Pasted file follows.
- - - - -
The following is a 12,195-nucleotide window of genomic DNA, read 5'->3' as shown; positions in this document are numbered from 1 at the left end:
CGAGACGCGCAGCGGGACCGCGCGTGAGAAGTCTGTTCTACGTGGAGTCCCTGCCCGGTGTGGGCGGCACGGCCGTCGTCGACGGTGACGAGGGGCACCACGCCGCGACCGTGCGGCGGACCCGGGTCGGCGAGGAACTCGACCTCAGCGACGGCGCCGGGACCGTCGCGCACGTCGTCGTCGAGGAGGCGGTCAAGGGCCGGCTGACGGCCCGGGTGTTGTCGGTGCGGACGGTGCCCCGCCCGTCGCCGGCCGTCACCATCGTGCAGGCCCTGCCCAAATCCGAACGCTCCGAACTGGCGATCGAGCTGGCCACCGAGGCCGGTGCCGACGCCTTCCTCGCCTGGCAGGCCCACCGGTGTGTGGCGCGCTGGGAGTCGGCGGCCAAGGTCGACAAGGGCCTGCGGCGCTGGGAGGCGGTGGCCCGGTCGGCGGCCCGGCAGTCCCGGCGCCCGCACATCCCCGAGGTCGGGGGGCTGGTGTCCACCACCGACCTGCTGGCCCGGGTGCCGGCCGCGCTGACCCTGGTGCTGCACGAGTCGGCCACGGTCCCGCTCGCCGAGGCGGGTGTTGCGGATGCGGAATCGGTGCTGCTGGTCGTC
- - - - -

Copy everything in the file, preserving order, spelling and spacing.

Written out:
The following is a 12,195-nucleotide window of genomic DNA, read 5'->3' as shown; positions in this document are numbered from 1 at the left end:
CGAGACGCGCAGCGGGACCGCGCGTGAGAAGTCTGTTCTACGTGGAGTCCCTGCCCGGTGTGGGCGGCACGGCCGTCGTCGACGGTGACGAGGGGCACCACGCCGCGACCGTGCGGCGGACCCGGGTCGGCGAGGAACTCGACCTCAGCGACGGCGCCGGGACCGTCGCGCACGTCGTCGTCGAGGAGGCGGTCAAGGGCCGGCTGACGGCCCGGGTGTTGTCGGTGCGGACGGTGCCCCGCCCGTCGCCGGCCGTCACCATCGTGCAGGCCCTGCCCAAATCCGAACGCTCCGAACTGGCGATCGAGCTGGCCACCGAGGCCGGTGCCGACGCCTTCCTCGCCTGGCAGGCCCACCGGTGTGTGGCGCGCTGGGAGTCGGCGGCCAAGGTCGACAAGGGCCTGCGGCGCTGGGAGGCGGTGGCCCGGTCGGCGGCCCGGCAGTCCCGGCGCCCGCACATCCCCGAGGTCGGGGGGCTGGTGTCCACCACCGACCTGCTGGCCCGGGTGCCGGCCGCGCTGACCCTGGTGCTGCACGAGTCGGCCACGGTCCCGCTCGCCGAGGCGGGTGTTGCGGATGCGGAATCGGTGCTGCTGGTCGTC